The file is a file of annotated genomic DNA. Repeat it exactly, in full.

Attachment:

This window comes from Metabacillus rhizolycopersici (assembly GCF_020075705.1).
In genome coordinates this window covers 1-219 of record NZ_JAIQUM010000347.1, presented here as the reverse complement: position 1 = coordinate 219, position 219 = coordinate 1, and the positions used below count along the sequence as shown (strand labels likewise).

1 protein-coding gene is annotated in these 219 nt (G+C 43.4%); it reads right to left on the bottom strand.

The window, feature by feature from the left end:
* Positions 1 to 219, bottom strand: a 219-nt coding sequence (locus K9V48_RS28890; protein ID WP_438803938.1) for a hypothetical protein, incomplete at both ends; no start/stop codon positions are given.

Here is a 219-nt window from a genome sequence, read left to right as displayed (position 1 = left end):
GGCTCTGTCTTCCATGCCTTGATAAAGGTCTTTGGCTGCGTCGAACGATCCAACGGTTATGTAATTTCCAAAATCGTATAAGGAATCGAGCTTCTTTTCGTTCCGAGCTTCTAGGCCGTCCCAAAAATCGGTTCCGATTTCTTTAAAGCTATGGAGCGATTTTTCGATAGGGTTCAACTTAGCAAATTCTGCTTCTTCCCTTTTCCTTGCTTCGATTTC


This window comes from Metabacillus rhizolycopersici (assembly GCF_020075705.1).
In genome coordinates this window covers 1-219 of record NZ_JAIQUM010000347.1, presented here as the reverse complement: position 1 = coordinate 219, position 219 = coordinate 1, and the positions used below count along the sequence as shown (strand labels likewise).

1 protein-coding gene is annotated in these 219 nt (G+C 43.4%); it reads right to left on the bottom strand.

The window, feature by feature from the left end:
* Positions 1 to 219, bottom strand: a 219-nt coding sequence (locus K9V48_RS28890; protein ID WP_438803938.1) for a hypothetical protein, incomplete at both ends; no start/stop codon positions are given.

Here is a 219-nt window from a genome sequence, read left to right as displayed (position 1 = left end):
GGCTCTGTCTTCCATGCCTTGATAAAGGTCTTTGGCTGCGTCGAACGATCCAACGGTTATGTAATTTCCAAAATCGTATAAGGAATCGAGCTTCTTTTCGTTCCGAGCTTCTAGGCCGTCCCAAAAATCGGTTCCGATTTCTTTAAAGCTATGGAGCGATTTTTCGATAGGGTTCAACTTAGCAAATTCTGCTTCTTCCCTTTTCCTTGCTTCGATTTC